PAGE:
Obviously, the classical concerts are the main reason to attend the Tanglewood festival. The two venues, the hall and the shed as they are often reference to, are top quality for acoustics and aesthetically pleasing for musical performances. The Boston Symphony Orchestra presents top-tier performances and the chamber music concerts are exquisite. There are actually two occasions, during a chamber music performance, when Jannet begins to change color, her hair and eyes and skin color, because of the moving tenor of a particular performance. An alert Madelyn simply places a thoughtful hand on Jannet and the empath becomes normative again.
The other highlights, for the women, includes a pop concert by James Taylor on July 3rd; his July 4th concert was already sold out. And the great event of the festival is the official opening night with soprano Renée Flemings.
During the identical time period: on the same day of the 30th of June, as Jannet was packing for Tanglewood, in Spain Mari Belen was in a van with her sister and nieces and they were motoring to Toledo. There was church in the morning and an elaborate mid-day meal, at her parents’ house. In attendance were her parents, her sister and nieces, her brother with his small family, and an unexpected guest. The guest was her ex-husband to whom she was married for four or five years when she was in her mid’20s; they had actually spent a total of 8 or 9 years together. Her parents extoled his availability and his success during the mid-day meal. In truth Mari Belen did feel that her ex-husband seemed to be quite changed and generally more amicable. However, Mari Belen remained purposefully polite and removed in regards to the unexpected although familiar guest diner. This was because she was secretly counting the days, 16 days to go, in her mind; 16 days before the return of Jannet to Madrid.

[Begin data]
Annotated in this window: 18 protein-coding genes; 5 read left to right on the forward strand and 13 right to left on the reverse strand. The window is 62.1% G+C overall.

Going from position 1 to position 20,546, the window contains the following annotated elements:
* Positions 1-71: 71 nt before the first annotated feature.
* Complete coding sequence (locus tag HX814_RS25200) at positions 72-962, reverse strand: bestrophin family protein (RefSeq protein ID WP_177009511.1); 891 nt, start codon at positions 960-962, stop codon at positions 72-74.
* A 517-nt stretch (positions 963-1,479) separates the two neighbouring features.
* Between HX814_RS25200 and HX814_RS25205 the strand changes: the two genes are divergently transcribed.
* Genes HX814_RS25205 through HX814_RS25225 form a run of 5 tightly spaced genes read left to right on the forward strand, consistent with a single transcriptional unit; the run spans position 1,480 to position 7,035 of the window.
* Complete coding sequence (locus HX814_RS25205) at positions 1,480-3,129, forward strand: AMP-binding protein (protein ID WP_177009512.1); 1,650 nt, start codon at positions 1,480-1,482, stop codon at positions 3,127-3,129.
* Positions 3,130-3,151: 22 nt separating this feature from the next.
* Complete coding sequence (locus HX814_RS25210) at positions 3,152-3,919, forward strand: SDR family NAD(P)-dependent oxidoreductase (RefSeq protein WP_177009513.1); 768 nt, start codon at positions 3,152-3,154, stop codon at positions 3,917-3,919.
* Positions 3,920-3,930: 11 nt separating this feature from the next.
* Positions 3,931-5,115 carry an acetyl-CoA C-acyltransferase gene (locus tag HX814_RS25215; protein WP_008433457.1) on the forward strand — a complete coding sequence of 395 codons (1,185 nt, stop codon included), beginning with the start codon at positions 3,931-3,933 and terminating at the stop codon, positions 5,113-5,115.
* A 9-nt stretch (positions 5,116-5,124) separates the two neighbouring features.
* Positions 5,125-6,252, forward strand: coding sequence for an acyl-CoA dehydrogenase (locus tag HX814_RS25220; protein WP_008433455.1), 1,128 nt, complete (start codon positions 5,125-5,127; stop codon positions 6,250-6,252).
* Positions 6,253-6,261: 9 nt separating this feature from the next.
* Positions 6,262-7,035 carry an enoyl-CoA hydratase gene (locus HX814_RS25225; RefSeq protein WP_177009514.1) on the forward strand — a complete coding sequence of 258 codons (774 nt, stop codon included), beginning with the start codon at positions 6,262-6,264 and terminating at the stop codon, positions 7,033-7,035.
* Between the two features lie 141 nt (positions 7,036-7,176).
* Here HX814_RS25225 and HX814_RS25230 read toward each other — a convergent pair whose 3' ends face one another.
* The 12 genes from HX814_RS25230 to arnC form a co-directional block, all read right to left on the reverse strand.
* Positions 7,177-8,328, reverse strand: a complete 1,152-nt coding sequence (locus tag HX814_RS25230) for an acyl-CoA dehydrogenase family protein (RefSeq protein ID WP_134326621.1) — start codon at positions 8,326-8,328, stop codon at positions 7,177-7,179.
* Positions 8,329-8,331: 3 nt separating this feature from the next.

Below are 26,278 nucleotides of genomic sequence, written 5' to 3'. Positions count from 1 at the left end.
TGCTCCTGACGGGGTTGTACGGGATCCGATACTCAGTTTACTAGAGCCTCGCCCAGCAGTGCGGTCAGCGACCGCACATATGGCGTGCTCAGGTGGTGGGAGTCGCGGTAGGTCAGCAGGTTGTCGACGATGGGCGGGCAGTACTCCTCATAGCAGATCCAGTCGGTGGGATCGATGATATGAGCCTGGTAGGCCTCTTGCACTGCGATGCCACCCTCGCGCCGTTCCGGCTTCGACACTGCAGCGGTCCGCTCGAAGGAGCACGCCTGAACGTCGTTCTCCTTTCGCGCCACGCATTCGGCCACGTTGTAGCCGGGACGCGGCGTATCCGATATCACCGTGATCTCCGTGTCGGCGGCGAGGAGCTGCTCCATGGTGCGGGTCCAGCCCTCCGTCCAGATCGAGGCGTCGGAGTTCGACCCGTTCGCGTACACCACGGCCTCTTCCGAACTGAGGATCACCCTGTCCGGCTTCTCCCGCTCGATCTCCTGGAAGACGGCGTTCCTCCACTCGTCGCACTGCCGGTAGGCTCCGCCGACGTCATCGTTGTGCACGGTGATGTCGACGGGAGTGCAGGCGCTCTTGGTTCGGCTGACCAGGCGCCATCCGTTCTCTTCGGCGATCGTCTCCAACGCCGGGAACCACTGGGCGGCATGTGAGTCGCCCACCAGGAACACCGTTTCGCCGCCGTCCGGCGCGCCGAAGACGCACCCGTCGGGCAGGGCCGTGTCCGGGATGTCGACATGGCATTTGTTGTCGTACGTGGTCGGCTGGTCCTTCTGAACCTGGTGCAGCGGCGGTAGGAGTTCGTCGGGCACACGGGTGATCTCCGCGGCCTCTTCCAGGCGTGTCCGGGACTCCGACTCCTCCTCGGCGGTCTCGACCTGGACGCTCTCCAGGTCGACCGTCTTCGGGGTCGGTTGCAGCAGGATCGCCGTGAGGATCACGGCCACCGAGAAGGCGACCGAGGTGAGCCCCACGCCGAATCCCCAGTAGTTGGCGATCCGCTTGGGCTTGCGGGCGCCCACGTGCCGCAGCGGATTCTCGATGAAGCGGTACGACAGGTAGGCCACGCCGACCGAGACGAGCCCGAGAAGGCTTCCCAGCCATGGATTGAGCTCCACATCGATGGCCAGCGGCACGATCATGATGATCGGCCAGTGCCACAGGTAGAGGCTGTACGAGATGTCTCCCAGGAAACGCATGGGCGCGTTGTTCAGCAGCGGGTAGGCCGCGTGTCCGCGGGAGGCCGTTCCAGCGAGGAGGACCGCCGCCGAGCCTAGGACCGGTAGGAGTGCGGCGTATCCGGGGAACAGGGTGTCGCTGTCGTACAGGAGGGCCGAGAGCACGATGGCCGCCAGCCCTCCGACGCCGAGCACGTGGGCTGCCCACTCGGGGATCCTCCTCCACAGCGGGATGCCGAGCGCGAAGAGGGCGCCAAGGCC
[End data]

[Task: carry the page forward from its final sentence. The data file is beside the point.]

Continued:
On July 15, 2014, her birthday, Jannet spends the day packing for Spain and spends the day having last minute conversations, on the phone or via Skype, with Portland friends. She makes a special point to call and to engage in a long chat with Becka. Becka announces to her that she will take Jannet to the airport. However, Jannet graciously declines and she indicates to Becka that she actually wants to take an airport shuttle instead. A short time later, Sara Jean pops up to her apartment and two women have a takeout lunch. Sara Jean produces a cupcake with one small candle on it and she lights it for Jannet. Jannet blows out the candle and she thanks Sara Jean for her thoughtfulness. They then have an extended discussion on various aspects of PAG operations and event planning.
Jannet deliberately takes the time to check in with a few of her cousins by phone. She catches up with their lives and she shares her back and forth plans for the upcoming months. She now has a different perspective on her parents’ estrangement from their respective families due to her recent interactions with her cousins. She does commit to a December holiday visit, later in the year, to the cousins on each side of her family.
In the early afternoon Jannet drives down to a coffee shop in SE Portland near Grace’s neighborhood. She has coffee and conversation with Grace. Jannet continues to promote an ongoing list of suggested reading materials for the teen. The women take a quick drive south onto SE Water Avenue and they land near the museum complex, the Oregon Museum of Science and Industry. They locate a green pleasant strip of trees/bushes and greenery next to the large building structure, there is lovely riverside walkway area outside the west side of the complex that overlook the river, and they talk.